MIDSTREAM Ryan, how have your experiences working for both public and private midstream organizations differentiated you from other people?
RYAN They were quite different experiences. I’m so grateful to have worked at a fast-growing E&P and learned the intricacies from a production perspective. At Brazos, I was able to use those skills and experiences, from dealing with production and reservoir engineers, to landowner relationships to the importance of meeting frack dates. There is a strong correlation between upstream and midstream and my past experiences have allowed me to better understand our customer’s needs.
MIDSTREAM Ryan, Brazos Midstream did a substantial, $1.75 billion deal recently with Morgan Stanley Infrastructure. Where does the firm go from here?
RYAN The Delaware Basin is experiencing a tremendous amount of activity and we believe Brazos will need to grow substantially in order to meet our producers’ production forecasts. We have a third plant, Comanche III, currently under construction and we are continuing to put in new pipelines and compressor stations. Brazos is very thankful for our relationship with Old Ironsides Energy, which supported us throughout our infancy, and is excited to now partner with Morgan Stanley as we grow the business. I think it was a perfect outcome as we look to our future.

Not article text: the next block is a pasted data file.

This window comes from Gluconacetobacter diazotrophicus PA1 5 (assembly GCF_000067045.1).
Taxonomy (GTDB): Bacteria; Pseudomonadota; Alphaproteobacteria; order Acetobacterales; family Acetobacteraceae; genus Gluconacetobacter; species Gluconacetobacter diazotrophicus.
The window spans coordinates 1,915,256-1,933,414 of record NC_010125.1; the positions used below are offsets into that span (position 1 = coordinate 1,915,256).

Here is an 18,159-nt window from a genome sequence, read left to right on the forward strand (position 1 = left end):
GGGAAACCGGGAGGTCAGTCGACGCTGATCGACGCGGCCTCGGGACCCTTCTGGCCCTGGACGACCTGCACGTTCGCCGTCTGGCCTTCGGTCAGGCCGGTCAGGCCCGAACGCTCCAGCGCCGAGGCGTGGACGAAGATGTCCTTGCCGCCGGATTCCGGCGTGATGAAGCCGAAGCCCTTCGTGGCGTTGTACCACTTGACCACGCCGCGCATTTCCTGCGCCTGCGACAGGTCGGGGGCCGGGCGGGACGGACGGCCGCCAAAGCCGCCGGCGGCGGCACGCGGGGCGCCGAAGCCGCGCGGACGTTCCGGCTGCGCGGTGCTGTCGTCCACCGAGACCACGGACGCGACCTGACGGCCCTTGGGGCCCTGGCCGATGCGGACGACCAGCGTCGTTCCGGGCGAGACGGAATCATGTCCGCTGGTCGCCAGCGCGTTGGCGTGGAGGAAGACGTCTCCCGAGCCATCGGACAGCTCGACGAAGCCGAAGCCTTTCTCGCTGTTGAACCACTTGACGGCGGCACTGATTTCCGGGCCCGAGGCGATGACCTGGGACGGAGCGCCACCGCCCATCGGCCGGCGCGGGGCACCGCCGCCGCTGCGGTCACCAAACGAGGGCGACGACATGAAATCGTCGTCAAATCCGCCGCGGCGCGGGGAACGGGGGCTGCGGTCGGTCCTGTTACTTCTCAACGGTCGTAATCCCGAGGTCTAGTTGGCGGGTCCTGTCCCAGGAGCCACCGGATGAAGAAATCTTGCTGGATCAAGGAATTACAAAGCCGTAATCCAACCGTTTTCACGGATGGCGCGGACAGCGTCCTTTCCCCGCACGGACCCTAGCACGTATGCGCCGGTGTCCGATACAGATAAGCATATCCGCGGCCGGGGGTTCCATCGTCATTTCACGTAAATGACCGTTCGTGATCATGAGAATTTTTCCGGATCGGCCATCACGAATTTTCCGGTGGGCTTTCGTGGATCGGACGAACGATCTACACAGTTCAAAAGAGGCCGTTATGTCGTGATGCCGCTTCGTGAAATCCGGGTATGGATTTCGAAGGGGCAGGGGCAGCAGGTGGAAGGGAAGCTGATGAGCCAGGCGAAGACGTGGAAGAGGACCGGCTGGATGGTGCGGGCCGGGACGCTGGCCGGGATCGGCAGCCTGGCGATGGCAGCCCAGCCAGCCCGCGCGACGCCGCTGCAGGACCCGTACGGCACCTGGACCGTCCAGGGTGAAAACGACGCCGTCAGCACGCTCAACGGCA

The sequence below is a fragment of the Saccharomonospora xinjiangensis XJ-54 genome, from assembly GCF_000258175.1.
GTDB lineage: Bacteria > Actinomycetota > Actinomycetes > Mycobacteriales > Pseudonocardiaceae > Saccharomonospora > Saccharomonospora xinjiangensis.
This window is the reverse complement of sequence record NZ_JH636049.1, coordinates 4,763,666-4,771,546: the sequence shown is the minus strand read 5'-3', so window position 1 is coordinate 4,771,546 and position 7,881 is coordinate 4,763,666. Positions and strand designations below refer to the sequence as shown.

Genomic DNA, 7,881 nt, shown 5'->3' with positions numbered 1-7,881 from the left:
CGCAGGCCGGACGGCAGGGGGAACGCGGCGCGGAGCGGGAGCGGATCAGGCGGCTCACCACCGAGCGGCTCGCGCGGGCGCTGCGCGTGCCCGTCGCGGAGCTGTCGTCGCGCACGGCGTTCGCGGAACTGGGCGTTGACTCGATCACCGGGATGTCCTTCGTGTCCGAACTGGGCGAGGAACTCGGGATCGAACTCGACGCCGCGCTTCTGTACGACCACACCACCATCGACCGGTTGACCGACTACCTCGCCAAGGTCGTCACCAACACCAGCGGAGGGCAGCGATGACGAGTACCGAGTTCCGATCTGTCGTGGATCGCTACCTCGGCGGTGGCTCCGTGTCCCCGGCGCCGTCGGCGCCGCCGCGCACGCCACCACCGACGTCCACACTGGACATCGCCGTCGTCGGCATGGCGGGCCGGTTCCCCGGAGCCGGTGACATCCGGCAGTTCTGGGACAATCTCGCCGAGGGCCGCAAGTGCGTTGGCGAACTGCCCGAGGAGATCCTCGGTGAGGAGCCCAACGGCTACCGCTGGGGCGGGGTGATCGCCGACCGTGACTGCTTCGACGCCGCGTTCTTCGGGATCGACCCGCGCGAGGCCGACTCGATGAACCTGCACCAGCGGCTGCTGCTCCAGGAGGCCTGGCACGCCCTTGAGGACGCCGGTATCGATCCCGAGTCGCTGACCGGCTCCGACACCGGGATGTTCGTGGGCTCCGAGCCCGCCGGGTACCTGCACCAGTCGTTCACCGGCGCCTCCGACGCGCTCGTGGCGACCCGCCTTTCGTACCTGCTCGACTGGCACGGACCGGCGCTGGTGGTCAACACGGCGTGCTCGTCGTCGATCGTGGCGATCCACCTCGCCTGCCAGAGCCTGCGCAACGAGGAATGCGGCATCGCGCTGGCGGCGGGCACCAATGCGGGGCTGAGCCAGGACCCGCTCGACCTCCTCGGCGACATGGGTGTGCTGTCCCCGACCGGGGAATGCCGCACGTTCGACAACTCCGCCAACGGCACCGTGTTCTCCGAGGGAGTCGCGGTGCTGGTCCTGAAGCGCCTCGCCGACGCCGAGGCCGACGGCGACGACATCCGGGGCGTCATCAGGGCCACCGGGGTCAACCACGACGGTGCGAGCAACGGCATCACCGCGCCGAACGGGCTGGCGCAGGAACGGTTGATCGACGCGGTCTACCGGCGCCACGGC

MIDSTREAM Dennis, since you are on the financial side, there’s a lot of money coming into the midstream right now. Do you see enough good projects out there to employ all of it?
DENNIS In our world at EnCap Flatrock, we have about 16 active portfolio companies. The majority of them have found a niche and are in an area where they can grow. It’s complicated because there are so many people out there trying to get in. There are so many dollars coming in.